Abstract

BACKGROUND: Low-molecular-weight heparins are increasingly being used for prophylaxis of thromboembolic events (TE) in children. Fragmin offers the advantage of once-daily dosing. However appropriate dosing and pharmacokinetics (PK) of Fragmin in children are unknown. The objective of the study was to determine

  • once daily dose of Fragmin required in children to achieve anti-Xa levels of 0.10–0.40 Anti-Xa U/mL.

  • PK of Fragmin over all age groups.

STUDY DESIGN: Prospective cohort study in non-selected children at increased risk for TE who were being treated at Stollery Children’s Hospital, Edmonton or Hospital for Sick Children, Toronto, Canada. All children received a starting dose of 100 mg/kg, an Anti-Xa level was drawn 4 hours post and dosages were adjusted until the target 0.1–0.4 μ/ml was reached. Children then entered the pharmacokinetic phase and blood was drawn at specified timepoints over several different days for Anti-Xa levels. A sparse sampling scheme and population-based, nonlinear mixed effect model approach were used to assess exposure targets. The primary outcomes were:

  • dose required to achieve therapeutic anti-Xa levels in each of the age groups.

  • observed maximum plasma activity (Cmax), time that Cmax was observed (Tmax), half-life (t1/2) and extravascular plasma clearance (Cl/F).

Safety was assessed by collection of data on bleeding and thrombotic events.

RESULTS: 43 children were enrolled, 1 developed a TE prior to receiving Fragmin 42 received drug. Two patients developed TE after one dose, 5 withdrew voluntarily and 1 had CVL removed early. 34 received the drug, 31 contributed PK data. A once compartment model with allometrically-scaled clearance and volume best explained observed concentration-time profiles. The median maintenance dose in children under 5 yrs of age was 100 IU/Kg whereas 5–10 and 10–16 yr old required 88 and 63 IU/Kg respectfully. The PK parameters are summarised in Table I. In terms of safety, there were no major bleeding events reported. Minor bleeds were reported in 4 patients: 3 bleeding at insuflon site and 1 oozing from PICC line. Two patients had asymptomatic thrombosis discovered on chance finding: 1 patient with a portal vein thrombosis discovered on routine renal ultrasound which did not resolve on treatment. One patient had a small clot at tip of CVL discovered on routine echocardiogram which did resolve on treatment.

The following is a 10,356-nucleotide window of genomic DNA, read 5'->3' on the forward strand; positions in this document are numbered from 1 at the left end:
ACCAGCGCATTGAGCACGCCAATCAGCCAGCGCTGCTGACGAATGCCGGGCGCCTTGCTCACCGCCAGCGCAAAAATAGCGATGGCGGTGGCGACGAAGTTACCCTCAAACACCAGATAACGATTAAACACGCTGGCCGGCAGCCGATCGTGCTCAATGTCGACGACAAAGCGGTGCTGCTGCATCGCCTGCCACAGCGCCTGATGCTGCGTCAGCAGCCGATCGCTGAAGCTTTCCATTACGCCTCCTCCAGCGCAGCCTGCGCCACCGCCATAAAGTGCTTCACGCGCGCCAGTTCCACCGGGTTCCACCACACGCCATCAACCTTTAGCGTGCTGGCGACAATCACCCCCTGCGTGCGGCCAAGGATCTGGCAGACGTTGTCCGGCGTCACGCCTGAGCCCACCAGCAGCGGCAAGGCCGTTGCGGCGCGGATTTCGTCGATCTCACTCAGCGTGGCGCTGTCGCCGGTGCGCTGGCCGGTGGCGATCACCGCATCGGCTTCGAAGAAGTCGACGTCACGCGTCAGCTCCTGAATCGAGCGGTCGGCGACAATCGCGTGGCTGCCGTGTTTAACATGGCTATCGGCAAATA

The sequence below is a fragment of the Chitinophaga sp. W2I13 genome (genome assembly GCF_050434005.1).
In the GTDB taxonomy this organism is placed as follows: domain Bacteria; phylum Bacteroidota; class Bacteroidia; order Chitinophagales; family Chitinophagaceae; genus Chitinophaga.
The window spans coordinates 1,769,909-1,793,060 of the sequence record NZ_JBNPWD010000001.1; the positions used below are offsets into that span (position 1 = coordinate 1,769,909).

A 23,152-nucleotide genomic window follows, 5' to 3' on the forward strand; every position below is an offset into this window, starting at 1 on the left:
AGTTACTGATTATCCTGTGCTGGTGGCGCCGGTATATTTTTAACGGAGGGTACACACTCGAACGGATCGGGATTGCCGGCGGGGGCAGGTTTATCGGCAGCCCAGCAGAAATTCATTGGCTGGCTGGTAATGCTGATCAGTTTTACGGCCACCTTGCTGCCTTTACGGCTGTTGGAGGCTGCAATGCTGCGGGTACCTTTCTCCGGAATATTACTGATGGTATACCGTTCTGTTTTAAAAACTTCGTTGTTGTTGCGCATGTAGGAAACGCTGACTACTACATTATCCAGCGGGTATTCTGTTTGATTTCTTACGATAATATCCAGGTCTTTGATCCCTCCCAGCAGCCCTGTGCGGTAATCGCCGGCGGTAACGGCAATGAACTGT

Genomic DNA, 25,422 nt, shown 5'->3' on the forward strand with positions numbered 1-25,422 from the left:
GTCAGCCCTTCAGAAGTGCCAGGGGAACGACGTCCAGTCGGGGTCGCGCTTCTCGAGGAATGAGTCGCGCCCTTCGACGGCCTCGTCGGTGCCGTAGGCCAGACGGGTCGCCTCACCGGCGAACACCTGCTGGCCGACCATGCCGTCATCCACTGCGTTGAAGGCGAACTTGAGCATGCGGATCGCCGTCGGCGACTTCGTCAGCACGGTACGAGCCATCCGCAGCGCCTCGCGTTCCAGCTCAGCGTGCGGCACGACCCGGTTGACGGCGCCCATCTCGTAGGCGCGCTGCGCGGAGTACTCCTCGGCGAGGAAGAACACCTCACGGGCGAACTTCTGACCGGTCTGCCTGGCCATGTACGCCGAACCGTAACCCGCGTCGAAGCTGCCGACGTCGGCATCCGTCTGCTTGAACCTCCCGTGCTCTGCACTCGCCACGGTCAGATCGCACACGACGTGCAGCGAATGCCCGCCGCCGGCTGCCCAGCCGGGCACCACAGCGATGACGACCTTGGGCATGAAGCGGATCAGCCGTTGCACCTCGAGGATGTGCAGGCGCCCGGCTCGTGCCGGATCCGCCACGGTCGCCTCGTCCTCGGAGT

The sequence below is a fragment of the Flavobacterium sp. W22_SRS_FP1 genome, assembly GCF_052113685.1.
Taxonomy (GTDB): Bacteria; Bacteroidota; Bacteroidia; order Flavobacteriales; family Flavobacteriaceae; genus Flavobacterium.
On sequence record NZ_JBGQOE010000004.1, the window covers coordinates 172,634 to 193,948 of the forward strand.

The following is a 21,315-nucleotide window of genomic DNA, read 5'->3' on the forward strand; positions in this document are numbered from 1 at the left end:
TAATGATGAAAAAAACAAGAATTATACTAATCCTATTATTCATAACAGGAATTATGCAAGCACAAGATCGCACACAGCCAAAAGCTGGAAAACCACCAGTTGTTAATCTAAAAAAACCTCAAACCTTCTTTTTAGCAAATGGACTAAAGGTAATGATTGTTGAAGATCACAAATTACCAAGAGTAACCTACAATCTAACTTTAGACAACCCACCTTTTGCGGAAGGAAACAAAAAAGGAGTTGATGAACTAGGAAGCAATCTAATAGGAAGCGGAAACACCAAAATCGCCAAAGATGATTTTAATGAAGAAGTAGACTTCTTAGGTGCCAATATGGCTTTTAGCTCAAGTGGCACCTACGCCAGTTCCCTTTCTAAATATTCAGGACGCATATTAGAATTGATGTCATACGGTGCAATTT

CONCLUSIONS: Dosing of Fragmin is age-dependent. The PK studies showed an increase in clearance of Fragmin in younger children. The volume of distribution is approximately equal to plasma volume and remains constant across the studied age ranges. The shift in time to maximum Anti-Xa level maybe due to absorption-related differences which means the 4-hour sampling paradigm is not adequate to judge therapeutic exposure across age groups.

Table I:

Pharmacokinetic parameters

0−2 months (n=6)2–12 Months (n=8)1−5 Years (n=6)5−10 years (n=4)10–16 years (n=7)
Cmax [IU/mL] 0.13 0.26 0.26 0.29 0.34 
Tmax [hours] 1.6 1.8 2.1 2.3 2.6 
T1.2 [hours] 0.50 0.61 0.77 0.90 1.08 
CL/F [L/hour/kg] 0.046 0.032 0.031 0.024 0.019 
0−2 months (n=6)2–12 Months (n=8)1−5 Years (n=6)5−10 years (n=4)10–16 years (n=7)
Cmax [IU/mL] 0.13 0.26 0.26 0.29 0.34 
Tmax [hours] 1.6 1.8 2.1 2.3 2.6 
T1.2 [hours] 0.50 0.61 0.77 0.90 1.08 
CL/F [L/hour/kg] 0.046 0.032 0.031 0.024 0.019 

Author notes

Disclosure:Research Funding: The study was funded by a grant from Pfizer Canada. The study was an investigator initiated protocol and Pfizer had no role in collection or analysing the data.